OUTLOOK '10: Europe nanotechnology to come under closer scrutiny

30 December 2009 11:45  [Source: ICIS news]

By Philippa Jones

BRUSSELS (ICIS news)--Nanotechnology has been hitting the headlines for a couple of years now, but 2010 is set to be the year in which the EU will start to look at formally regulating the industry.

The first step on the road to putting some kind of order to the technology will be the publication by the European Commission of a new, five-year nanotechnology action plan following a public consultation.

This will then be followed in 2011 by information on the types and uses of nanomaterials, including safety aspects, to provide a “better and more accurate overview” of the nanomaterials on the EU market, the commission announced in November 2009.

It also said that it may propose some regulatory changes “depending on needs”.

Given the relatively small amount of information currently available and the increasing level of concern voiced by consumer groups about the safety of nanomaterials, this task will form a key component of the Commission’s work in 2010. 

Consumer groups are getting increasingly jumpy about the use of the technology and some are even asking for a moratorium - especially on the production and use of carbon nanotubes - until they are proved to be safe.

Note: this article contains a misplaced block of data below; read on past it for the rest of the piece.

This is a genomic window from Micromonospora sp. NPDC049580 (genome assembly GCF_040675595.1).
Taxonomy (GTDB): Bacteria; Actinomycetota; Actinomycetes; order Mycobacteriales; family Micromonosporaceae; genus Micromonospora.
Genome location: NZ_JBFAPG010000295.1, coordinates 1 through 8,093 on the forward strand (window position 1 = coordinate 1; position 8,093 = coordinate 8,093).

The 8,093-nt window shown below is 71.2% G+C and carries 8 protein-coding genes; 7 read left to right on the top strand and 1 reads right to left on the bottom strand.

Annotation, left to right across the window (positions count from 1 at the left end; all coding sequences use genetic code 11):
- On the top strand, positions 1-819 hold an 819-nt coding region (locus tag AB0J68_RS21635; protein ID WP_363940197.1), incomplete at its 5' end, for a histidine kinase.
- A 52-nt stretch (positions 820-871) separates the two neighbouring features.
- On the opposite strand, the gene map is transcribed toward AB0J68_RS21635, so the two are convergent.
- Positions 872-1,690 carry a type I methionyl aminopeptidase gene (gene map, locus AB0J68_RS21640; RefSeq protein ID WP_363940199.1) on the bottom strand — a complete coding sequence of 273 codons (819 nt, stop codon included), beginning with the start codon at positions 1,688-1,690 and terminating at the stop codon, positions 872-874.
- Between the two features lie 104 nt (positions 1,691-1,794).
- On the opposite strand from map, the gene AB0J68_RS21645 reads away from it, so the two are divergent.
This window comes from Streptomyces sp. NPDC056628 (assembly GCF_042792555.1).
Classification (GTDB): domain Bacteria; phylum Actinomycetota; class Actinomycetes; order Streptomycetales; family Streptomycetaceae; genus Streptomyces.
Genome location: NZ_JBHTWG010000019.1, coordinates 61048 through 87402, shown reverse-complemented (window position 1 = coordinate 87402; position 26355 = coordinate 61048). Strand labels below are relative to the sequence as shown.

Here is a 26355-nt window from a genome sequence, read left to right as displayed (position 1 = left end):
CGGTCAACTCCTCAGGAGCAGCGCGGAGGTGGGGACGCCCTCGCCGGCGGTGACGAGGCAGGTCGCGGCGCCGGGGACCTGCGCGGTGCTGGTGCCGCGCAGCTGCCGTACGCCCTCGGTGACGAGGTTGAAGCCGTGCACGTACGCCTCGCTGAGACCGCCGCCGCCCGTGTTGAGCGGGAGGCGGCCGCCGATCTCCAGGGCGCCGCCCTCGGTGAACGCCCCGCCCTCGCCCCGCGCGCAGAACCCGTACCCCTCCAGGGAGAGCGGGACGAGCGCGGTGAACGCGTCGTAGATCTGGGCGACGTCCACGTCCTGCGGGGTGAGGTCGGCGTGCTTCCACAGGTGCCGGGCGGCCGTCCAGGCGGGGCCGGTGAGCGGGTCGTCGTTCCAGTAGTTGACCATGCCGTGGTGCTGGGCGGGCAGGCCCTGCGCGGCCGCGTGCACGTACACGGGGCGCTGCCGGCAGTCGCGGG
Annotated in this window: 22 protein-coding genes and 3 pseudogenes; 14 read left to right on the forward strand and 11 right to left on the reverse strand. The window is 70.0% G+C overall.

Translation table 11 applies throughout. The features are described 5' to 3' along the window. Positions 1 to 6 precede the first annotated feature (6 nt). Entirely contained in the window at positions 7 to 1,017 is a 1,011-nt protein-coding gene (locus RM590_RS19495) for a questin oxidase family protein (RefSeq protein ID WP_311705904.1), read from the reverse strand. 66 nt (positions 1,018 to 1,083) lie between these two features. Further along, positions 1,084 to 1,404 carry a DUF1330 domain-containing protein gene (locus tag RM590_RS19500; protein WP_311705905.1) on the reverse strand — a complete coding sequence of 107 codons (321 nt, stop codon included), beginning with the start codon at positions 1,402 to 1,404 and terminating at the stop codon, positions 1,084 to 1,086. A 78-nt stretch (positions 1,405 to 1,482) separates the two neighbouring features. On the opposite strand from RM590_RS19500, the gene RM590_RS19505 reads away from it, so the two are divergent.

The announcement by the Commission that it intends to get more serious about nanotechnology should be the trigger for industry to ensure that its house is in order and that it is ready to respond to requests for information or defend its safety record.

Moreover, companies will have to be able to demonstrate the real advantages offered by these products if they are to convince manufacturers and consumers of their worth.

Companies have expressed their reluctance to stop producing nanomaterials until they are proven to be safe.

Craig Barker, director of regulatory affairs at Akzo Nobel, which has started to add nanoparticles to some paints and coatings, has said he “would not like to see the precautionary approach adopted whereby if we don’t have full information we are not allowed to use it”.

Richard Audry, general manager of high performance materials at French chemical company Arkema, which is constructing a carbon nanotube pilot plant in Mont, southwest France, has made similar statements.

“It would be it would be idiotic to stop everything,” he said, urging people to “look at what the technology can bring”.

This may be so, but all companies need to use 2010 to make sure they can demonstrate its advantages and start collecting the information they may soon need to provide to the commission.

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By: Philippa Jones
+44 20 8652 3214



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